Morning came not soon enough. We were greeted with sunny skies, and a cool breeze. After a breakfast of eggs and gallo pito, it was off to the tarpon filled lagoon. 

Just as the day before, the tarpon were rolling and jumping everywhere. It was like deja vu. We started the day just as the previous had, with hook ups and losses. Although many tarpon were lost, the sheer fight and display were enough for us. 

 

We finished the day with beers and talk of what was to come. The ride back to Bluefields was a long and bumpy ride. We arrived at dark, and spent the rest of the evening downtown listening to live music and sipping rum. What a trip thus far!

 

We spent the next day recuperating from the previous nights events, and gearing up for the next leg of the journey.

 

We later flew to the Corn Islands to search for anything on the fly. Of course we found it in the clear turquoise water. During our three days there we caught Bonefish, Triggerfish, Cuda, Yellowtail, needlefish, and many others that I don’t know the name of.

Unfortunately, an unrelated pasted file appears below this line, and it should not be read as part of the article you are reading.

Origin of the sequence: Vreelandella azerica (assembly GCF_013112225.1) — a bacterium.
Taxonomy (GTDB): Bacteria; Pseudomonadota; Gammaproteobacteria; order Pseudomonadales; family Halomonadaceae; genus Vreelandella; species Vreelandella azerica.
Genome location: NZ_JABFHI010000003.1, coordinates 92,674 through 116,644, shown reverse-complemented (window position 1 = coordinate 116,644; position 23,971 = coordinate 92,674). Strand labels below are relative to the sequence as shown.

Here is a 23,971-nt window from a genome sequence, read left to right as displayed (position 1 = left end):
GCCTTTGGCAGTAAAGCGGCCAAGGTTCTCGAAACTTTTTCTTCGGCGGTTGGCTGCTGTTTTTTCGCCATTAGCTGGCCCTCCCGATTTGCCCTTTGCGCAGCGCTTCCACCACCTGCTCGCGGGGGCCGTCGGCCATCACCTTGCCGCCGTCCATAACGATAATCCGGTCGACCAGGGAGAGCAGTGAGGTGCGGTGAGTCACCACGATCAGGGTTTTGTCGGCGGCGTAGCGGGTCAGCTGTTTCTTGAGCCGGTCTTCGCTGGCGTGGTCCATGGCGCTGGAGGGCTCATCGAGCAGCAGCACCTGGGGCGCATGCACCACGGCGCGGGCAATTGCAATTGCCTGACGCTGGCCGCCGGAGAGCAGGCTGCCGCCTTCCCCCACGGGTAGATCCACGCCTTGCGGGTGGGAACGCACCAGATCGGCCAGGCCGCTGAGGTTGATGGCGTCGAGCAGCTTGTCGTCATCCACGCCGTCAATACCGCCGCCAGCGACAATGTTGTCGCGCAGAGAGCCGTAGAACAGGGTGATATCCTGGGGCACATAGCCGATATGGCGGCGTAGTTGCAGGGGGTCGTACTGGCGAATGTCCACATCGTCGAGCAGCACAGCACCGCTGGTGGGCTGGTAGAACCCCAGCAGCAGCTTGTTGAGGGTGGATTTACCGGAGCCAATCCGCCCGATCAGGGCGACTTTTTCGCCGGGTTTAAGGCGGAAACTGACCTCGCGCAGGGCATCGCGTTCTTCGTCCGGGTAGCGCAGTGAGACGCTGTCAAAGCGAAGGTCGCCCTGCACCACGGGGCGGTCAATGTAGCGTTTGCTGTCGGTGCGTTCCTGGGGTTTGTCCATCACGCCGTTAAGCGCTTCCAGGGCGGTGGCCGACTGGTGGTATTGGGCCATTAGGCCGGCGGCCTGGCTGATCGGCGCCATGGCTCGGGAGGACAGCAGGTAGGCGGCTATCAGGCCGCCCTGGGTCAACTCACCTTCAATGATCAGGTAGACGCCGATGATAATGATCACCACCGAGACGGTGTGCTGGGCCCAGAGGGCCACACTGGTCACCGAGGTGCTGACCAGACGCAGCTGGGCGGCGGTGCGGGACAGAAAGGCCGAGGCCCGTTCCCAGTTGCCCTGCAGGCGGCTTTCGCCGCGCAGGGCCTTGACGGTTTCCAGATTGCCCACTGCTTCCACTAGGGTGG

We even hired a boat to take us out to Blue Water. Mistake number one. I get violently seasick. So that is how the rest of that day went. Me puking my breakfast up, and later sleeping it off under a palm tree on the beach. We spent the evening drinking rum and listing to stories from our newly made Dutch friends.

 

The Corn Islands are a killer place to fish, snorkel, and just take it easy.  I hated to leave, but we had more of this country to see.

As far as tourism, it hardly exists outside of a few places in Nicaragua. Most of the Country is still the wild frontier. Although safe, you should always watch your back.

 

We later explored San Juan del Sur, and Granada, but since there was not much fishing to be had due to the evil wind, I will leave that story for another day.

 

Raul